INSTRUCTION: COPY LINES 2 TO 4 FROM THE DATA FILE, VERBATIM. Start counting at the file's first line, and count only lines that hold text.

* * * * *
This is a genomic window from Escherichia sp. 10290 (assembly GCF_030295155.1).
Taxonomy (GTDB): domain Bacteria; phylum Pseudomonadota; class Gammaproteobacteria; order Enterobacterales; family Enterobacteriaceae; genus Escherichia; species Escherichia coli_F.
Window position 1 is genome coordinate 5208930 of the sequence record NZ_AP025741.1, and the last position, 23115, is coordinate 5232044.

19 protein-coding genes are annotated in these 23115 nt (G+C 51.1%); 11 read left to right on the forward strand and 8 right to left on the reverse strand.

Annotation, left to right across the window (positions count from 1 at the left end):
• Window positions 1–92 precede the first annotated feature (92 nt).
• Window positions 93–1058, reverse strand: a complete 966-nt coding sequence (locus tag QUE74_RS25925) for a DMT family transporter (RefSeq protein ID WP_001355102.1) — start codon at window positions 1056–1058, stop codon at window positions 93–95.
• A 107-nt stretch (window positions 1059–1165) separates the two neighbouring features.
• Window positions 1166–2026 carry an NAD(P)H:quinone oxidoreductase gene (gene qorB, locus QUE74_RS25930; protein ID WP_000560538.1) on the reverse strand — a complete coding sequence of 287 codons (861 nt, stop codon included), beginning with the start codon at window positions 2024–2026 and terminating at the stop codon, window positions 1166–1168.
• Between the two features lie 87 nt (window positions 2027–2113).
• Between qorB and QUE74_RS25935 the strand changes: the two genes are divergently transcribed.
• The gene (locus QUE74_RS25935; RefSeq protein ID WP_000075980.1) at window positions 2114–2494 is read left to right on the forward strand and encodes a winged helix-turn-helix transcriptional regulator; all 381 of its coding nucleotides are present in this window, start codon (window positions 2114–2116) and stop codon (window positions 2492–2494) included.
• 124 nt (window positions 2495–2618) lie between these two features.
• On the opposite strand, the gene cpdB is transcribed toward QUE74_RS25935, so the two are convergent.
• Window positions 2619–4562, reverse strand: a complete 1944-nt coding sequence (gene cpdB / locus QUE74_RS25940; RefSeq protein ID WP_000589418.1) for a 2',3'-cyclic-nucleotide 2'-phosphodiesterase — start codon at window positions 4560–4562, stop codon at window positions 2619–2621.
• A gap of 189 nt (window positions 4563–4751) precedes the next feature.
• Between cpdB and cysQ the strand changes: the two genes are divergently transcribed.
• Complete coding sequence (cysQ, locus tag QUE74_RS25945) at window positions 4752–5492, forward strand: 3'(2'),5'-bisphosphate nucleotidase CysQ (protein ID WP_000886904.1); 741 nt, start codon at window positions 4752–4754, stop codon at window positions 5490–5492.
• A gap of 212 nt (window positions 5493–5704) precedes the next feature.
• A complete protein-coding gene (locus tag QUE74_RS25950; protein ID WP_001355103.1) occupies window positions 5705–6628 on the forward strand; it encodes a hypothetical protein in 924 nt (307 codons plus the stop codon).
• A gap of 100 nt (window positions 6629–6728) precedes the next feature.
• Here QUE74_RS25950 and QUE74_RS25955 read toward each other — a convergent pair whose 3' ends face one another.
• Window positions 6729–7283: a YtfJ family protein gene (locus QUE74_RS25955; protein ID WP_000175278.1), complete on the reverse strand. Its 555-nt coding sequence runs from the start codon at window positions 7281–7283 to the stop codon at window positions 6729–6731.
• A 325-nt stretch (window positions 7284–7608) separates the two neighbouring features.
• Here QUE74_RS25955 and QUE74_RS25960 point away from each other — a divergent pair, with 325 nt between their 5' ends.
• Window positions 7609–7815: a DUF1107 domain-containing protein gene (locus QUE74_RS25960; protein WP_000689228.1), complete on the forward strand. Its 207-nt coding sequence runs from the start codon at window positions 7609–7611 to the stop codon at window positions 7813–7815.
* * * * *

Taxonomy (GTDB): domain Bacteria; phylum Pseudomonadota; class Gammaproteobacteria; order Enterobacterales; family Enterobacteriaceae; genus Escherichia; species Escherichia coli_F.
Window position 1 is genome coordinate 5208930 of the sequence record NZ_AP025741.1, and the last position, 23115, is coordinate 5232044.

19 protein-coding genes are annotated in these 23115 nt (G+C 51.1%); 11 read left to right on the forward strand and 8 right to left on the reverse strand.